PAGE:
As you age, it becomes more difficult for FSH to successfully stimulate follicles, so FSH levels will have to rise (basically, the pituitary gland has to work harder and send more FSH) to achieve the same results. Once your FSH levels reach 25 mIU/mL and you haven’t had a period in a year, you are considered to be in menopause. 

What is a follicle stimulating hormone levels test? 

An FSH test is in some ways exactly what it sounds like! It’s just a test, either with blood or urine, performed on specific days of your menstrual cycle and providing you with your FSH levels. You can go into a clinic for a blood test, or use an at-home kit, but either way it will provide FSH levels at a single time point.  

For more convenient urine testing, Proov Reserve FSH tests work similarly to a pregnancy test or LH test. These FSH tests are sticks that you dip into a urine sample, and along with the help of the Proov Insight App, detect your FSH levels on days 5, 7, and 9 of your cycle, with the first day of your period being cycle day 1.

While an FSH test is testing the levels of the hormone directly, it’s indirectly doing something much more important, and that’s testing your ovarian reserve. Ovarian reserve is another way of saying how many eggs you have left, and decreased ovarian reserve can indicate that you might have challenges with fertility treatments or, if your FSH levels are too high, you may be entering menopause soon.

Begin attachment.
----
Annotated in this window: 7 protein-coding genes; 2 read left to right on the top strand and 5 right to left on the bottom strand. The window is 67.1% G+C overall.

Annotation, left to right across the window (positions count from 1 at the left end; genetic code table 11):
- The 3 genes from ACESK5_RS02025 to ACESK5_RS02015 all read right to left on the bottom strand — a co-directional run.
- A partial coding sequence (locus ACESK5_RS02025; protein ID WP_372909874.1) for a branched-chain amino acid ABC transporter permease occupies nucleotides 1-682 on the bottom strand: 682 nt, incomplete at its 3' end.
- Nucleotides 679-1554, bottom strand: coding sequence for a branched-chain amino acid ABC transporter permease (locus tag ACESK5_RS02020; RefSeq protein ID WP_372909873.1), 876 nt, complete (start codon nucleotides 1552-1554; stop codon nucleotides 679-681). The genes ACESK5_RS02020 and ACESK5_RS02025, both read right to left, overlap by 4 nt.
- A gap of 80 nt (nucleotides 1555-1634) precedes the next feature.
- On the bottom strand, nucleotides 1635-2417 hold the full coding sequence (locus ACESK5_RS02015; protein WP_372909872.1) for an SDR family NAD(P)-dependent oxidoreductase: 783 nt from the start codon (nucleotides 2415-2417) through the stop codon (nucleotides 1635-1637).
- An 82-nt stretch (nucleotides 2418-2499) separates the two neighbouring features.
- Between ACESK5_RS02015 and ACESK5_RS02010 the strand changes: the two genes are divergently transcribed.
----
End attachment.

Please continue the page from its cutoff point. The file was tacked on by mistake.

Remember that FSH is backwards compared to most other reproductive hormones–that is, instead of wanting FSH to be pretty high to be in the optimal range, it’s better for FSH levels to be relatively low. Higher FSH levels mean your reproductive system has to work harder to stimulate follicles and ultimately ovulate successfully.